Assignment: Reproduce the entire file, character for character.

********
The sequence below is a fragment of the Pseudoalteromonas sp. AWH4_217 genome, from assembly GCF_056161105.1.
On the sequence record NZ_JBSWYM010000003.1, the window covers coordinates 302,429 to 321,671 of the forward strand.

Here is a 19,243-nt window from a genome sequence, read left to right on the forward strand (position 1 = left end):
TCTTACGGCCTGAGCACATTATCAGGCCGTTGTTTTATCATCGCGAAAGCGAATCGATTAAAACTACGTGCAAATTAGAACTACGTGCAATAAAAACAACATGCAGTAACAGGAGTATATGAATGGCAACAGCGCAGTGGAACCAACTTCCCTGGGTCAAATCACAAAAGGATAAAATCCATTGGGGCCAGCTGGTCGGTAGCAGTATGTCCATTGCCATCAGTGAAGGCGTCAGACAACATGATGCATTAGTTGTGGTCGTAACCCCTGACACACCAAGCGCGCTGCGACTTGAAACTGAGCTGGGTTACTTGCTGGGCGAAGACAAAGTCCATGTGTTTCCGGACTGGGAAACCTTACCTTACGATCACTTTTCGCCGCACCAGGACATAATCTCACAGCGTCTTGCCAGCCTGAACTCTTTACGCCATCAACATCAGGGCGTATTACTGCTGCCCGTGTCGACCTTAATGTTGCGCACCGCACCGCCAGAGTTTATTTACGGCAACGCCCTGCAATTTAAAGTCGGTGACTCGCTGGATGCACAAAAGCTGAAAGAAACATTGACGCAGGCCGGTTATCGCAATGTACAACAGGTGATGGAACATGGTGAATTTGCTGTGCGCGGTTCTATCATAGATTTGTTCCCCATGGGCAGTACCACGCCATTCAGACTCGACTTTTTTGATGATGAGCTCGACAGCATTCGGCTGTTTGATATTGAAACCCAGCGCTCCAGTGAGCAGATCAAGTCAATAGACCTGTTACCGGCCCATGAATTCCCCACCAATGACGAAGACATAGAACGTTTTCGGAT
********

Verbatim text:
The sequence below is a fragment of the Pseudoalteromonas sp. AWH4_217 genome, from assembly GCF_056161105.1.
On the sequence record NZ_JBSWYM010000003.1, the window covers coordinates 302,429 to 321,671 of the forward strand.

Here is a 19,243-nt window from a genome sequence, read left to right on the forward strand (position 1 = left end):
TCTTACGGCCTGAGCACATTATCAGGCCGTTGTTTTATCATCGCGAAAGCGAATCGATTAAAACTACGTGCAAATTAGAACTACGTGCAATAAAAACAACATGCAGTAACAGGAGTATATGAATGGCAACAGCGCAGTGGAACCAACTTCCCTGGGTCAAATCACAAAAGGATAAAATCCATTGGGGCCAGCTGGTCGGTAGCAGTATGTCCATTGCCATCAGTGAAGGCGTCAGACAACATGATGCATTAGTTGTGGTCGTAACCCCTGACACACCAAGCGCGCTGCGACTTGAAACTGAGCTGGGTTACTTGCTGGGCGAAGACAAAGTCCATGTGTTTCCGGACTGGGAAACCTTACCTTACGATCACTTTTCGCCGCACCAGGACATAATCTCACAGCGTCTTGCCAGCCTGAACTCTTTACGCCATCAACATCAGGGCGTATTACTGCTGCCCGTGTCGACCTTAATGTTGCGCACCGCACCGCCAGAGTTTATTTACGGCAACGCCCTGCAATTTAAAGTCGGTGACTCGCTGGATGCACAAAAGCTGAAAGAAACATTGACGCAGGCCGGTTATCGCAATGTACAACAGGTGATGGAACATGGTGAATTTGCTGTGCGCGGTTCTATCATAGATTTGTTCCCCATGGGCAGTACCACGCCATTCAGACTCGACTTTTTTGATGATGAGCTCGACAGCATTCGGCTGTTTGATATTGAAACCCAGCGCTCCAGTGAGCAGATCAAGTCAATAGACCTGTTACCGGCCCATGAATTCCCCACCAATGACGAAGACATAGAACGTTTTCGGAT